Ambodemanga was the first village I visited alongside Kuni and Sergio.  Our charismatic WWF agent in sustainable agriculture, Donne, presented the basic method for growing red kidney beans to a packed schoolhouse of over 60 people.  Several minutes into our presentation an elderly gentleman raises his hand with a look of growing concern on his face.  He apologizes profusely for the interruption and admits that he would love to grow these ‘red kidney beans’, but what, exactly, were they for?  This anecdote stands testament to two things: 1) the incredible eagerness of rural communities to learn and adapt; and 2) the need for truly holistic programming on the part of non-profit aide.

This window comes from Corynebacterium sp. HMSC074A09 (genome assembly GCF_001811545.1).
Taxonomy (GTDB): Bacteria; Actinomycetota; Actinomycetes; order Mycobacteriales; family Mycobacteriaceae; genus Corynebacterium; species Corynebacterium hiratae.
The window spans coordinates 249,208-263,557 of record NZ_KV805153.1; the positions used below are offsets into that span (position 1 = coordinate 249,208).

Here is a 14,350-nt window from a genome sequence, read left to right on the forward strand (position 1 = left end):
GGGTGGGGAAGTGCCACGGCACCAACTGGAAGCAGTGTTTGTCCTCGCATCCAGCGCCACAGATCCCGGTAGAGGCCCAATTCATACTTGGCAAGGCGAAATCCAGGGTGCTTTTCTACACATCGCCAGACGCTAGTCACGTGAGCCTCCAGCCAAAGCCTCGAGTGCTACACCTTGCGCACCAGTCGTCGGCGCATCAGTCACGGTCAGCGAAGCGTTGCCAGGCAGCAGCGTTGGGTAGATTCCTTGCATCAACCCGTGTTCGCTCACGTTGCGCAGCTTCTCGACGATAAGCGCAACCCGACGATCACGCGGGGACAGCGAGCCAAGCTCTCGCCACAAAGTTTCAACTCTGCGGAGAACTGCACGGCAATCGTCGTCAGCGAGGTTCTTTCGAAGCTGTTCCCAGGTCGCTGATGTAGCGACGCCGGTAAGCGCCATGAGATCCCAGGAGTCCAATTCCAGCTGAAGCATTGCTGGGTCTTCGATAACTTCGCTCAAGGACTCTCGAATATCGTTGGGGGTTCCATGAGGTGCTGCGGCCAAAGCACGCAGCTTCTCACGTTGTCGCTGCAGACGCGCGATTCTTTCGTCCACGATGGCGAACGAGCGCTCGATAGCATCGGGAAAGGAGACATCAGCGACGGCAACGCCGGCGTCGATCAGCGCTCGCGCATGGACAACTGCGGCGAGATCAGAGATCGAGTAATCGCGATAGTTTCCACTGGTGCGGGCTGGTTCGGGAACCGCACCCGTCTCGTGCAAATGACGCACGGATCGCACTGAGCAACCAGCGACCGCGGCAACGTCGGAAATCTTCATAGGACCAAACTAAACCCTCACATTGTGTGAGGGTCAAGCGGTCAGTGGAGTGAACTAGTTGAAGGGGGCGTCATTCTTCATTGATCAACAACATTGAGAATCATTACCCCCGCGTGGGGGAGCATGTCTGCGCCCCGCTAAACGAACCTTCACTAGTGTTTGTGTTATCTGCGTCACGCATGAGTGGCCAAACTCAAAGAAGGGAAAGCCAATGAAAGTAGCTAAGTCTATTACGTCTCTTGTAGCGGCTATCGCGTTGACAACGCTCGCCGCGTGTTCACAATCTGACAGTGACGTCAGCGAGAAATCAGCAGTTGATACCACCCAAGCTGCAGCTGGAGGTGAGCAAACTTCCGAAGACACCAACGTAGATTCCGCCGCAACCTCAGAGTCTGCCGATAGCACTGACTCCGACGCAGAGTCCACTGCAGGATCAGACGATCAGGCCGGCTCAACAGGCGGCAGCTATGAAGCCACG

With the WWF, this need was addressed as we entered the kitchens of rural communities to share with them preparation techniques for the novel crops to make delicious and nutritious meals.  We became nearly fluent in Malagasy at describing how to incorporate the three food groups into a dish:

·         Sakafo mavo – The “yellow” group, representing sources of carbohydrate like rice, cassava, and potatoes

·         Sakafo mena – The “red” group, representing sources of protein like chicken, beef, peanuts, beans, and eggs.

·         Sakafo maitso – The “green” group, representing sources of essential vitamins and nutrients like bananas, mangos, tomatoes, carrots, and zucchini.

Our personal favourite dish was a delightful cake called Gena Gena, made from kazaha, akondro, voanjo, atody, sy siramamy.  Cassava, bananas, peanuts, eggs, and sugar.  If you care to try it out yourself, check out our video!